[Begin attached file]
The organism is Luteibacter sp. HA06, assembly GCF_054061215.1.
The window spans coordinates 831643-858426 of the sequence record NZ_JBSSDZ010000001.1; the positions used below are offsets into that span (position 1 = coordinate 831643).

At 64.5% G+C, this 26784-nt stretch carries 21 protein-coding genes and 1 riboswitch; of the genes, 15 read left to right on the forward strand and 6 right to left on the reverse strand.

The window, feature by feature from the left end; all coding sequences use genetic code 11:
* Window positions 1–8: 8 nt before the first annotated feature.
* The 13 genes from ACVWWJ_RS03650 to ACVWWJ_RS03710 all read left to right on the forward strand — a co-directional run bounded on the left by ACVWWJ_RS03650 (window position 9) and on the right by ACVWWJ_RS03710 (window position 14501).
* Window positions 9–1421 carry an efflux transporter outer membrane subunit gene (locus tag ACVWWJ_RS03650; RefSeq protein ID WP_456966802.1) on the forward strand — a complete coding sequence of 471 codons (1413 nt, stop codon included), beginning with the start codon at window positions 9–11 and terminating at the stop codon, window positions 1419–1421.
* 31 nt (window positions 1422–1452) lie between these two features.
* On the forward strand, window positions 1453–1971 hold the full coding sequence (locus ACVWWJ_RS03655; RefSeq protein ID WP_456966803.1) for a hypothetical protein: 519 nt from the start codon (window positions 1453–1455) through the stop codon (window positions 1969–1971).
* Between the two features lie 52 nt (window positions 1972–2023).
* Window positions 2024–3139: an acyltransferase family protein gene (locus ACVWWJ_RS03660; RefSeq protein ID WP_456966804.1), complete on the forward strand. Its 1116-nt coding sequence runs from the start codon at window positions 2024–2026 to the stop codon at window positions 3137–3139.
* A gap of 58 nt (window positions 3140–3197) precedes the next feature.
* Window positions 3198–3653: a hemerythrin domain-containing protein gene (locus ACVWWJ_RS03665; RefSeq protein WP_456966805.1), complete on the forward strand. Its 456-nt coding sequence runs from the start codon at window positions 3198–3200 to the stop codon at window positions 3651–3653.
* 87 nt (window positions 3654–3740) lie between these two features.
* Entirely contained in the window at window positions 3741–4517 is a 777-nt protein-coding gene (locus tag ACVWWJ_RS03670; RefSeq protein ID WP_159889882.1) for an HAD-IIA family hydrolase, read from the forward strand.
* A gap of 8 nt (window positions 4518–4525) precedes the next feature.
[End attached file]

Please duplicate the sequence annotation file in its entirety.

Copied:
The organism is Luteibacter sp. HA06, assembly GCF_054061215.1.
The window spans coordinates 831643-858426 of the sequence record NZ_JBSSDZ010000001.1; the positions used below are offsets into that span (position 1 = coordinate 831643).

At 64.5% G+C, this 26784-nt stretch carries 21 protein-coding genes and 1 riboswitch; of the genes, 15 read left to right on the forward strand and 6 right to left on the reverse strand.

The window, feature by feature from the left end; all coding sequences use genetic code 11:
* Window positions 1–8: 8 nt before the first annotated feature.
* The 13 genes from ACVWWJ_RS03650 to ACVWWJ_RS03710 all read left to right on the forward strand — a co-directional run bounded on the left by ACVWWJ_RS03650 (window position 9) and on the right by ACVWWJ_RS03710 (window position 14501).
* Window positions 9–1421 carry an efflux transporter outer membrane subunit gene (locus tag ACVWWJ_RS03650; RefSeq protein ID WP_456966802.1) on the forward strand — a complete coding sequence of 471 codons (1413 nt, stop codon included), beginning with the start codon at window positions 9–11 and terminating at the stop codon, window positions 1419–1421.
* 31 nt (window positions 1422–1452) lie between these two features.
* On the forward strand, window positions 1453–1971 hold the full coding sequence (locus ACVWWJ_RS03655; RefSeq protein ID WP_456966803.1) for a hypothetical protein: 519 nt from the start codon (window positions 1453–1455) through the stop codon (window positions 1969–1971).
* Between the two features lie 52 nt (window positions 1972–2023).
* Window positions 2024–3139: an acyltransferase family protein gene (locus ACVWWJ_RS03660; RefSeq protein ID WP_456966804.1), complete on the forward strand. Its 1116-nt coding sequence runs from the start codon at window positions 2024–2026 to the stop codon at window positions 3137–3139.
* A gap of 58 nt (window positions 3140–3197) precedes the next feature.
* Window positions 3198–3653: a hemerythrin domain-containing protein gene (locus ACVWWJ_RS03665; RefSeq protein WP_456966805.1), complete on the forward strand. Its 456-nt coding sequence runs from the start codon at window positions 3198–3200 to the stop codon at window positions 3651–3653.
* 87 nt (window positions 3654–3740) lie between these two features.
* Entirely contained in the window at window positions 3741–4517 is a 777-nt protein-coding gene (locus tag ACVWWJ_RS03670; RefSeq protein ID WP_159889882.1) for an HAD-IIA family hydrolase, read from the forward strand.
* A gap of 8 nt (window positions 4518–4525) precedes the next feature.